Having attended the recent International Shluchim Conference, just one of a myriad of Shluchim of the Rebbe, and subsequently reading the articles and glowing reports I hesitated to comment or say anything. I realized, however, I have something different and more personal to impart, so let me have at it.
The Fifth Lubavitcher Rebbe, R’ Shalom DovBer (RASHAB), once told a chasid, “Raise yourself up and you will be elevated.” To which his son, the Previous Lubavitcher Rebbe, R’ Joseph I Schneersohn (RAYATZ), added, “But one must always be self-aware that one is not yet higher…”
In the same vein when RASHAB was but a 3 year old he was playing with his older -5 year old- brother, R’ Zalman Aaron (RAZA), when his brother lowered him into a trench and crowed that he was now taller (being shorter in height). Their father who heard his middle son, RASHAB, crying, came out and asked what happened. RAZA responded that he put his brother in the pit to prove he was rightfully taller than him. Their father, the Fourth Rebbe of Lubavitch, R’ Shmuel, pulled out the child and then turned to his eldest son and told him, “One is not higher (“taller”) than another by lowering him but by raising oneself higher.”
Upon emerging from the uplifting weekend in Crown Heights with my fellow Shluchim I suddenly felt small and miniscule. Like losing any sense of self-value and identity. As I’m sitting on my return flight I almost regretted coming. Why did I have to sit through a litany of incredible anecdotes and episodes about astounding feats being accomplished by so many of my associates? Of what advantage would it be to me? Quite frankly, I was down and dejected. I’ve no major miracles or upheavals to report and candidly do not feel I can compete with those amazing accomplishments.
In awe –with a tinge of envy- listening to some young and energetic Shluchim and their amazing innovative achievements you start to feel helpless. Who and what am I? What am I even doing here? Is it to know how much I’m not doing and how capable I am of failure?
Submerged in these dark and morose musings it hit me. Yes! It is to know that I am nothing! Truly nothing! Nothing of the sort that leads to the ultimate “Something” since nothingness makes one a vessel for the Infinite Everything. To be a vessel to receive one cannot have any pre-conceived notions, assumptions and delusions. One must be rid of “self” if one wishes to usher in the Divine.
The Talmud said it best: “I, and he (one who is egotistical and aggrandizing), cannot abide together”. If there’s a “he” there can be no “I”. To allow G-d and His Infinity inside one must be totally absorbed and fused within Him losing himself in the process. Only then can one become elevated and capable of accomplishing beyond his self-imposed limitations.
The 3rd Lubavitcher Rebbe, the Tzemach Tzedek, R’ Menachem Mendel, once said at a farbrengen when chassidim mixed a cup of wine, beer and vodka together and gave it to a certain chasid which he immediately drank with no visible aftereffects: “Noteleh, is on the level of “ayin” – “self-nothingness” – and “ayin” can abide and absorb all contrasts and dissimilarities”!
There are two types of subservience and subordination:
One is the kind that views another with skepticism and jaundice. You judge another by your own “nothing” standards. It emanates from a false-sense of abnegation and humility. If I can’t, don’t or won’t the other cannot either. Envy is next and instead of connection and unity you leave dejected, humiliated, depressed and angry. It’s the other’s fault not your own. He had a leg up all I’ve dealt with is a leg “upon” and non-stop pressure.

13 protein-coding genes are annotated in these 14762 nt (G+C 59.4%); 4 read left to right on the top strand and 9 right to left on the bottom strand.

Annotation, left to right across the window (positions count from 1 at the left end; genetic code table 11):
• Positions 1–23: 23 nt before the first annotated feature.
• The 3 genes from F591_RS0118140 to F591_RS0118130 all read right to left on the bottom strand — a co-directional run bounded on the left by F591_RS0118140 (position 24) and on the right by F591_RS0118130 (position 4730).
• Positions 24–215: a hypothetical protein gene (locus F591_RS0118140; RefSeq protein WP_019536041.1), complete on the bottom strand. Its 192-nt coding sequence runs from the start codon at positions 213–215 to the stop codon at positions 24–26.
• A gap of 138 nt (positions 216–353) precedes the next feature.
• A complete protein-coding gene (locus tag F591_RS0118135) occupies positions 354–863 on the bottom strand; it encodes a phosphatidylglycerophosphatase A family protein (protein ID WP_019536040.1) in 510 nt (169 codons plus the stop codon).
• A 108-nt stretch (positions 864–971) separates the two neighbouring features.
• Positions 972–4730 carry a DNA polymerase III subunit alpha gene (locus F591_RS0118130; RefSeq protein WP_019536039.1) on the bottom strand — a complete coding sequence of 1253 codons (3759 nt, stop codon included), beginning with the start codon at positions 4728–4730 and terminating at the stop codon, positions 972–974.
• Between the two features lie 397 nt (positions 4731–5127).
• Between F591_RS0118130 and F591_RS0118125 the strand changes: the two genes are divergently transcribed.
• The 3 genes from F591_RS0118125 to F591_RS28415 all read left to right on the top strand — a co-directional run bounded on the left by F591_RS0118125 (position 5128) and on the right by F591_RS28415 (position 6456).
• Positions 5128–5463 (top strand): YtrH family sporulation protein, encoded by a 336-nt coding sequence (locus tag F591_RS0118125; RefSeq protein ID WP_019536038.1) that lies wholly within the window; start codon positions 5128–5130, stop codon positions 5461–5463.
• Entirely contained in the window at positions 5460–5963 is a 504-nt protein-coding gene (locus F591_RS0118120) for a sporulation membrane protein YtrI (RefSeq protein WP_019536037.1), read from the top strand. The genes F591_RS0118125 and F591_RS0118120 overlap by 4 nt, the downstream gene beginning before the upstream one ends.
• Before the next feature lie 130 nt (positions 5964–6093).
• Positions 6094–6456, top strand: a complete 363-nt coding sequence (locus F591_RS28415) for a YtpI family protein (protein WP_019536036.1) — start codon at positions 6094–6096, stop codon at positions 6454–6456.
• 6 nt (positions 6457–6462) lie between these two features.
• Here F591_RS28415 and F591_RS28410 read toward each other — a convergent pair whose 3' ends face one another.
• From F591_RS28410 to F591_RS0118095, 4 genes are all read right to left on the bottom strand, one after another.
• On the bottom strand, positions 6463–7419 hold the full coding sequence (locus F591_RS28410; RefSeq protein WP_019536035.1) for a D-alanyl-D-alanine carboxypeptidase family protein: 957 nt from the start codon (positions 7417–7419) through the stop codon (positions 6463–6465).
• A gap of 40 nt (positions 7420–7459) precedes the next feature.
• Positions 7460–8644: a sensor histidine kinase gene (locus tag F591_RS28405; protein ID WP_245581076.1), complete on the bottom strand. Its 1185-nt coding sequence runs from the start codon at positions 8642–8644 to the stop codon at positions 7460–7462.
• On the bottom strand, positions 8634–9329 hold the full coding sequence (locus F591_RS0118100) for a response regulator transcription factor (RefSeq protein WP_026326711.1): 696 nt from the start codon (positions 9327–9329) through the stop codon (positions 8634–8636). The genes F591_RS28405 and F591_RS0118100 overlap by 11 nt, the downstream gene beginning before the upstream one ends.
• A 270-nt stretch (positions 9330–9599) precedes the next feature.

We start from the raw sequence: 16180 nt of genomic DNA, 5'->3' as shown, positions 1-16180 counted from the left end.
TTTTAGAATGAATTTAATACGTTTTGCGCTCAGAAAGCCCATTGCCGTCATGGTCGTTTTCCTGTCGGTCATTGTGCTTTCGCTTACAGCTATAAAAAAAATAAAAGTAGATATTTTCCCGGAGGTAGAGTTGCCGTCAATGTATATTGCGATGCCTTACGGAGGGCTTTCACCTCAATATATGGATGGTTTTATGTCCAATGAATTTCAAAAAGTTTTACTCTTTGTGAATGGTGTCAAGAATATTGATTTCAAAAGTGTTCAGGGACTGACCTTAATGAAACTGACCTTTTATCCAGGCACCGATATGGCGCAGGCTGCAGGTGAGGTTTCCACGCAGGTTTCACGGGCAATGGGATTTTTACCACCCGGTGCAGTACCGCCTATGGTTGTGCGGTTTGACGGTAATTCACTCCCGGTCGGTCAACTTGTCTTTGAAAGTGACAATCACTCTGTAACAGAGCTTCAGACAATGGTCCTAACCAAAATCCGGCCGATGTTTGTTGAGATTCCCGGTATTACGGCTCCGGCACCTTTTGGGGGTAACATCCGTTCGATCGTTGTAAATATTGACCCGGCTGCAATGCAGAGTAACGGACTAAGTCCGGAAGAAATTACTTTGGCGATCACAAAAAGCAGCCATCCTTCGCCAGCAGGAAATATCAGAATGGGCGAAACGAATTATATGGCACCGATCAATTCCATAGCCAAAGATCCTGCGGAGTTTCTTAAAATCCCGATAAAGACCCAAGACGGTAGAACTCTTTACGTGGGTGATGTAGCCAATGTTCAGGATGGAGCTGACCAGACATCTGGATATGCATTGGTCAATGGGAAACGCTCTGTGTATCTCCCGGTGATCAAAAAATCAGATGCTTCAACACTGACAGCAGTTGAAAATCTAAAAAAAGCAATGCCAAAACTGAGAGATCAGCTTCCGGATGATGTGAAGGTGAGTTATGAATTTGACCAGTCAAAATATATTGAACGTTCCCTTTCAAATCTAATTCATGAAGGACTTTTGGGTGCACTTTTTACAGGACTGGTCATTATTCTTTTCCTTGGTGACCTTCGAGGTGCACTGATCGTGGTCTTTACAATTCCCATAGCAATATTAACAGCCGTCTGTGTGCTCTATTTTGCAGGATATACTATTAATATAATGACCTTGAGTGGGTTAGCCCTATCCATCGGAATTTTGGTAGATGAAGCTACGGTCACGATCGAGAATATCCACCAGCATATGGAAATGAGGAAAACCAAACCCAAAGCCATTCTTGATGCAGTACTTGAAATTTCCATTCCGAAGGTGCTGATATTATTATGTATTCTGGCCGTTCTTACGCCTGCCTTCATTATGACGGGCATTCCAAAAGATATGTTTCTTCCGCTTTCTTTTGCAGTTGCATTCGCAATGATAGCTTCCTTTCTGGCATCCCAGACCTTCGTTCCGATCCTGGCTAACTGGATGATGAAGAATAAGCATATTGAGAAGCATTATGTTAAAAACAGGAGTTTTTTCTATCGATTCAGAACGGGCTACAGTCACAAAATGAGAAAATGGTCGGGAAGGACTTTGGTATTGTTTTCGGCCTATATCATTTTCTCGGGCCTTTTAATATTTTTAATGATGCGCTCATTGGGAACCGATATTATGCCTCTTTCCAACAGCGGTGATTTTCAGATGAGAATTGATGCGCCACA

Then there’s serenity and self-sacrifice which emanates from within and flows outward. It is I who am nothing other than an emissary and soldier of my general and sender. What happens outside of that rubric is really not my business. My business must be to fulfill my mission and complete my appointment. As such, nothing and no one will stand in my way and I will accomplish what has been placed on me. If I can utilize others to learn from, not dismiss, it is in order to reach the goal my master and mentor has laid out for me.
Having sat in the multitude of humanity and that cavernous great hall I suddenly realized it prepares you for ultimate selfhood and individuality. All that youth, energy, and brilliance are there for me. “The Omnipotent has many emissaries” and what one sees and hears is a lesson and reflection. Good and bad!
So when I see all the wonderful things being accomplished it is to teach and show me I too am capable to do so much more and raise myself to levels I never thought possible. G-d is showing me if I “feel” like nothing I must really “know” I’m nothing with something special to accomplish. I, too, can and must raise myself higher and reach for the stars. If I am nothing I’m capable of infinite possibilities. The experience of such a conference becomes a positive one and holds so much promise for the future.
I must raise myself not by denigrating another or looking askance at his intentions and ideas but by learning and climbing on and above them. Being a part of something huge and just a cog among many others is a wonderfully fulfilling experience of uniqueness and distinction in the end.
I now appreciate the meaning of the Lubavitcher Rebbe’s words, our general, when he initiated this annual event with the theme, “each man would help his fellow and to his brother he would say, ‘Be strong’!” It’s not meant to lower or denigrate another by making yourself taller and better. It’s to feel small enough to be part of the many and to listen to the counsel of the other and enable one another to rise and elevate.
Thank you my Rebbe and thank you fellow Shluchim for awakening me to my “nothingness” so I can be self-aware and become “something”. Ultimately, it’s about being a part of the “Everything”!